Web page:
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Kenneth Cole is tackling a hurdle many a fashion brand has attempted — to fuse fashion and comfort.
This story first appeared in the August 10, 2009 issue of WWD. Subscribe Today.
More than 1,500 people lined up outside the firm’s Rockefeller Center store in Manhattan on Friday morning to purchase shoes from the brand’s shoe collection featuring 925 Technology cushion technology incorporating materials such as deerskin, Poron foam, cork and flaxseed.
“They are like walking on teeny little pillows,” said actress Marcia Gay Harden, who was wearing a black pump on a silver heel, one of the five signature styles in the debut collection that will be sold exclusively at Kenneth Cole stores until next year, when the company will begin wholesaling the line.
Actress Eva Amurri was there, too, checking out the wares before her upcoming move to Los Angeles.
Bloomingdale’s chairman and chief executive officer Michael Gould perused the collection alongside Kenneth Cole ceo Jill Granoff, while Cole autographed shoes and took pictures with a long line of fans.
“What you put on every morning affects the way you look, but shoes are the only thing you put on that affects the way you feel,” said Cole of the initiative, which was four years in the making. “The goal was to make a comfortable shoe and to have it not look like a comfortable shoe…something a woman can look and feel good in.”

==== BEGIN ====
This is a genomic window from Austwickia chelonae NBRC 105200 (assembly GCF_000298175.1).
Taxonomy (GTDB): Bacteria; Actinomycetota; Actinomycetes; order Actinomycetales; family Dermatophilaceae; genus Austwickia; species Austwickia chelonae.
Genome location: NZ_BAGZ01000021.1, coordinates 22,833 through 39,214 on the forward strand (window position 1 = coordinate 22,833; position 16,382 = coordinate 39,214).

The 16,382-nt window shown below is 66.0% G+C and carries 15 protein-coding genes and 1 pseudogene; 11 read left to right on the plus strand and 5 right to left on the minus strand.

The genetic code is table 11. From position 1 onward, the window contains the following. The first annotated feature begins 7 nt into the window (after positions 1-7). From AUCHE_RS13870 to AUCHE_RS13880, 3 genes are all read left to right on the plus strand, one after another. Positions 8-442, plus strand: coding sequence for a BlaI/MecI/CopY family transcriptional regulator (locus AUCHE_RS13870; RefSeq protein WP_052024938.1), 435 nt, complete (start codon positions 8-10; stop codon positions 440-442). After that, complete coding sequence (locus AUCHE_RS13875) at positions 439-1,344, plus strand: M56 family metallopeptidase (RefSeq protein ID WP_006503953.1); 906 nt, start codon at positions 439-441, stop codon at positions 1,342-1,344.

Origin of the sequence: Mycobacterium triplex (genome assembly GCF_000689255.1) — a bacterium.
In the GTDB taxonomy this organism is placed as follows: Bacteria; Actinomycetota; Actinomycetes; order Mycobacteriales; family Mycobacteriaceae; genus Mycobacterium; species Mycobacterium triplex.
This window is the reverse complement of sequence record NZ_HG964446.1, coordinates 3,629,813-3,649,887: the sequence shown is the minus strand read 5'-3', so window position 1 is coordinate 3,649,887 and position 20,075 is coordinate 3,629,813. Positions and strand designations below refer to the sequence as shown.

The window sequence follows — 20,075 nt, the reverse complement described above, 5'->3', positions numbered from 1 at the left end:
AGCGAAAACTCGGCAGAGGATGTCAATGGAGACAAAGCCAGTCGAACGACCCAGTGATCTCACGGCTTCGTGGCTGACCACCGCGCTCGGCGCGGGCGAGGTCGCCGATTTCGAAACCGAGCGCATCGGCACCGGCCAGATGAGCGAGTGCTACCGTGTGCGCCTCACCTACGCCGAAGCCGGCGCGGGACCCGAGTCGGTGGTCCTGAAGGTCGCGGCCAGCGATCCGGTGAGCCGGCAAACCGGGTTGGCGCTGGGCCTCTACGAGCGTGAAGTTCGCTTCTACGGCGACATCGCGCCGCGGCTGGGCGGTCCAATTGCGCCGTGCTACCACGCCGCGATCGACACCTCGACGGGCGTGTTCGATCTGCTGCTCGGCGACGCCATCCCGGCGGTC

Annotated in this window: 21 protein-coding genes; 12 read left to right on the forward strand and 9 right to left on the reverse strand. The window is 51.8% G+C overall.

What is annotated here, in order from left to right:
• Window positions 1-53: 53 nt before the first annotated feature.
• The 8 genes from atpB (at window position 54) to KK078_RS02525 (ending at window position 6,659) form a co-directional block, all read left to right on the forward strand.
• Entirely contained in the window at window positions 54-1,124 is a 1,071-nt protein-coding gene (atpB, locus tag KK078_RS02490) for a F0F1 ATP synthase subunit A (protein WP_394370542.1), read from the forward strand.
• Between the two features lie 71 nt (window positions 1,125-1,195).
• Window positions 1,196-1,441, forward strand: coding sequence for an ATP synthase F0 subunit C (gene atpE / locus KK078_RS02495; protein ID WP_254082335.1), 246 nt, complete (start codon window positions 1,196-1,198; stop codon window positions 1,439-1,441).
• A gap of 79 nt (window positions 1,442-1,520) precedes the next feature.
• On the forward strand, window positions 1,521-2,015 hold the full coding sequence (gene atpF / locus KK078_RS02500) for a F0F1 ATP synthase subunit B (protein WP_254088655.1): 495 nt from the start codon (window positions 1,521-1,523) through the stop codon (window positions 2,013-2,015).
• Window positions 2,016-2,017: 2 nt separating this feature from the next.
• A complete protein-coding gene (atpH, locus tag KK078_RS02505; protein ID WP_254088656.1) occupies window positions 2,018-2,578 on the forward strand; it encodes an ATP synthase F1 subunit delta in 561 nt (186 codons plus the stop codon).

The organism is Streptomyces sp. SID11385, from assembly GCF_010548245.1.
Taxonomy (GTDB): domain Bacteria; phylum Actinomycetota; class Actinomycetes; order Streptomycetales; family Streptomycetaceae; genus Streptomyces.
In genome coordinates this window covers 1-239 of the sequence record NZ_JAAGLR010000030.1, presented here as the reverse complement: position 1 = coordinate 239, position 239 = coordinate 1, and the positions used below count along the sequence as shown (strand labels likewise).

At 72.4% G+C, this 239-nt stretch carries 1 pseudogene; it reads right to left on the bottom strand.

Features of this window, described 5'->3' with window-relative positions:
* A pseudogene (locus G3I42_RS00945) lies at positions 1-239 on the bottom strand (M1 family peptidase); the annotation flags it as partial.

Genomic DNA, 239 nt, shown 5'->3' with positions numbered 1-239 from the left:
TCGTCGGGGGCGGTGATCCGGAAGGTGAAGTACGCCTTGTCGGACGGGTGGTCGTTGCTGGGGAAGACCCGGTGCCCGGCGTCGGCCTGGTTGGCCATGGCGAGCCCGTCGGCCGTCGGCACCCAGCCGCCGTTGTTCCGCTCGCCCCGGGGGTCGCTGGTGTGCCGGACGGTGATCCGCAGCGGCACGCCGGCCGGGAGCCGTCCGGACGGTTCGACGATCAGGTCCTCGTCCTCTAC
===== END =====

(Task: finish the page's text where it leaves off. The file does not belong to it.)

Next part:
The first five styles are known as the Silver Edition and are limited editions. Styles include a pump, a high-heeled ankle boot, a pointed flat, a sling back and a skimmer with the “KC’ filigree logo fob at front. Colors include pearlized black leather, dark teal blue, chocolate and beige. Retail prices range from $135 to $195.
Granoff said there are talks to bring the technology to the men’s arena. The company presold 2,000 pairs, which customers in the Tri-State area were able to pick up Friday. Going forward all of the brand’s shoes will feature 925 Technology.
“The thought of selling full-price shoes at this rate, in this environment, is unprecedented,” said Granoff, who added the strategy with 925 so far is to build interest and drive traffic into Kenneth Cole shops. “We are reinventing footwear for Kenneth Cole New York. These shoes were designed from the inside out. It’s a rebirth, really.”
On Thursday, the company reported a second quarter loss of $3.3 million, or 18 cents a diluted share, versus a loss of $2.1 million, or 11 cents, in the year-ago period.